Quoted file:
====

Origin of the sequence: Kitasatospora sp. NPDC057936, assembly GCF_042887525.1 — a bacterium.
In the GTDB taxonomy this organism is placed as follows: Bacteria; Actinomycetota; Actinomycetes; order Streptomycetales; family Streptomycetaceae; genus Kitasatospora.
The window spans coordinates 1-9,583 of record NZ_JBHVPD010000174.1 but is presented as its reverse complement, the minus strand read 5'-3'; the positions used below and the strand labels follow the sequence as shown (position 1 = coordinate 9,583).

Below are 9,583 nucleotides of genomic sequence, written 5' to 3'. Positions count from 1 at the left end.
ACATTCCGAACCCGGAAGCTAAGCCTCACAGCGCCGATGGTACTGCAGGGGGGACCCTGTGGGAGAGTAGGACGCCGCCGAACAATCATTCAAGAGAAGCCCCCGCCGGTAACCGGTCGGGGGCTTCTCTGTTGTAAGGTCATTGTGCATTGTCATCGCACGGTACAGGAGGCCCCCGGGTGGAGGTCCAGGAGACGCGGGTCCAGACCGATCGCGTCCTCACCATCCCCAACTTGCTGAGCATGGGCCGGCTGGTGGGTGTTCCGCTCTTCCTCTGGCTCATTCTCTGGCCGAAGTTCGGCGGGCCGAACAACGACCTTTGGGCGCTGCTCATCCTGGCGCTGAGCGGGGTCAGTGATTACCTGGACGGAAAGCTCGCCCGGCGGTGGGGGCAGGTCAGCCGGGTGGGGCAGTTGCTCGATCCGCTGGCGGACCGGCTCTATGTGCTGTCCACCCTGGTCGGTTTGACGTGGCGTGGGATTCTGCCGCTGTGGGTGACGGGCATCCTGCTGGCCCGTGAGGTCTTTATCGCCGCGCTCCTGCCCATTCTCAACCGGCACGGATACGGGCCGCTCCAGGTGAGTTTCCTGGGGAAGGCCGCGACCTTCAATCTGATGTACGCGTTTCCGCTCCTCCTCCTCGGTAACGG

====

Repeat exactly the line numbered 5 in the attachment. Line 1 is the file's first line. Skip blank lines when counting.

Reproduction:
ACATTCCGAACCCGGAAGCTAAGCCTCACAGCGCCGATGGTACTGCAGGGGGGACCCTGTGGGAGAGTAGGACGCCGCCGAACAATCATTCAAGAGAAGCCCCCGCCGGTAACCGGTCGGGGGCTTCTCTGTTGTAAGGTCATTGTGCATTGTCATCGCACGGTACAGGAGGCCCCCGGGTGGAGGTCCAGGAGACGCGGGTCCAGACCGATCGCGTCCTCACCATCCCCAACTTGCTGAGCATGGGCCGGCTGGTGGGTGTTCCGCTCTTCCTCTGGCTCATTCTCTGGCCGAAGTTCGGCGGGCCGAACAACGACCTTTGGGCGCTGCTCATCCTGGCGCTGAGCGGGGTCAGTGATTACCTGGACGGAAAGCTCGCCCGGCGGTGGGGGCAGGTCAGCCGGGTGGGGCAGTTGCTCGATCCGCTGGCGGACCGGCTCTATGTGCTGTCCACCCTGGTCGGTTTGACGTGGCGTGGGATTCTGCCGCTGTGGGTGACGGGCATCCTGCTGGCCCGTGAGGTCTTTATCGCCGCGCTCCTGCCCATTCTCAACCGGCACGGATACGGGCCGCTCCAGGTGAGTTTCCTGGGGAAGGCCGCGACCTTCAATCTGATGTACGCGTTTCCGCTCCTCCTCCTCGGTAACGG